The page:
social causes of death

There is a new piece in the American Journal of Public Health that does a meta analysis of the “social causes” of death: poverty (individual and area), segregation, low levels of education, and inequality. The results shouldn’t surprise. In 2000 approximately 245,000 deaths in the United States in the year 2000 were attributable to low levels of education, 176,000 to racial segregation, 162,000 to low social support, 133,000 to individual-level poverty, 119,000 to income inequality, and 39,000 to area-level poverty. As reported elsewhere, “For example, the number of deaths the researchers calculated as attributable to low education (245,000) is comparable to the number caused by heart attacks (192,898), which was the leading cause of U.S. deaths in 2000. The number of deaths attributable to racial segregation (176,000) is comparable to the number from cerebrovascular disease (167,661), the third leading cause of death in 2000, and the number attributable to low social support (162,000) compares to deaths from lung cancer (155,521).” I have some questions about the study. And I wonder about whether “social” and “physiological/behavioral” causes can be treated as analytically distinct (the conclusion claims, “The estimated number of deaths attributable to social factors in the United States is comparable to the number attributed to pathophysiological and behavioral cause”). Still, the study is worth checking out.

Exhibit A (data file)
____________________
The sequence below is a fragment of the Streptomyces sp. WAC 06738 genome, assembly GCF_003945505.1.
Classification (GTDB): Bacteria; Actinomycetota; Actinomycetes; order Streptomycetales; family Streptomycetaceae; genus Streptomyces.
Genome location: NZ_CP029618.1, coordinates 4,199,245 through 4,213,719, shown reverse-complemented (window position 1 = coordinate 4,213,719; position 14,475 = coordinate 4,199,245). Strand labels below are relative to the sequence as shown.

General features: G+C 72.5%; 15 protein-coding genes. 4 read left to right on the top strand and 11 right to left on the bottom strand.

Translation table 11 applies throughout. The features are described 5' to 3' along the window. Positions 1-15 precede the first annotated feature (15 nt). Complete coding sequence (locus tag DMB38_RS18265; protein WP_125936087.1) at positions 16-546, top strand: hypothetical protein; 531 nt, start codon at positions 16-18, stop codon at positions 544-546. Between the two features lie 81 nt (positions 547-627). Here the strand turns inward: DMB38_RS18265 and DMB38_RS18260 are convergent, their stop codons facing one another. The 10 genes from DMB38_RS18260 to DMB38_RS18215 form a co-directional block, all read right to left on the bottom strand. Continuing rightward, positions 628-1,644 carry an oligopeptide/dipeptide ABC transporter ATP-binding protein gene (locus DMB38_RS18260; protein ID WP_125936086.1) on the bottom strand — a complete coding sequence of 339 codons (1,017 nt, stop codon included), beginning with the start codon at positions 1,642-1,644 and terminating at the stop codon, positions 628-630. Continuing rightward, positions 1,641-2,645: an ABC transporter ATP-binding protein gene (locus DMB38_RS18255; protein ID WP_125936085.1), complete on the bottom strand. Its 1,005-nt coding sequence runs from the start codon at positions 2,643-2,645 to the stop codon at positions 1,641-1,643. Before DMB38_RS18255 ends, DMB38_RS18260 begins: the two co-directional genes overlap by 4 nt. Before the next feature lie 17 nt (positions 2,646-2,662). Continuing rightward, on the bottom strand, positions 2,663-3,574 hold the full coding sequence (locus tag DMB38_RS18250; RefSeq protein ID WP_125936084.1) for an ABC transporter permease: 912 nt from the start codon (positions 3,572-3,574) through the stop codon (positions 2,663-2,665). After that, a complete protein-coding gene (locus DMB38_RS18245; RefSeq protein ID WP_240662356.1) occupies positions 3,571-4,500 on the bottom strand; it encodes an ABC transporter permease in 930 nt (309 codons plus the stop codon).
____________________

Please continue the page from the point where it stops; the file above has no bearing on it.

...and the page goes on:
The article is: Sandro Galea, Melissa Tracy, Katherine J. Hoggatt, Charles DiMaggio, Adam Karpati. Estimated Deaths Attributable to Social Factors in the United StatesAmerican Journal of Public Health, 2011. Linked above.

4 thoughts on “social causes of death”

  1. How are they distinguishing between “individual-level poverty” and “area-level poverty”? Is it as simple as “If you’re broke but don’t live in a ghetto (technical definition), you’re an individual-level death?”

    It seems the 3:1 ratio casts doubt on whatever (MSA?) data they’re using.


  2. In this kind of analysis I think “attributable” just means as delineated by a simple decomposition. If men die more than women, the difference is the number of deaths attributable to gender, with whatever adjustments they do (at least age).


  3. I got around to looking at the article. It is a meta-analysis. They are just trying to estimate the size of the “social” factor. It isn’t like a single study that is controlling for other factors. I interpret the statements about the size of the “social factors” relative to other kinds of factors not as saying that the social factors are this strong after behavior or physical factors are controlled, but just saying that the magnitude of the “social” factors is as large as these other kinds of factors. E.g. they say that the poverty effect is comparable to the rate of dying from cardiac arrest. Dying from cardiac arrest is a possible cause of death that is increased by poverty, but they are not saying that poverty increases the death rate controlling for having had a cardiac arrest, nor anything else about how mediating factors work.


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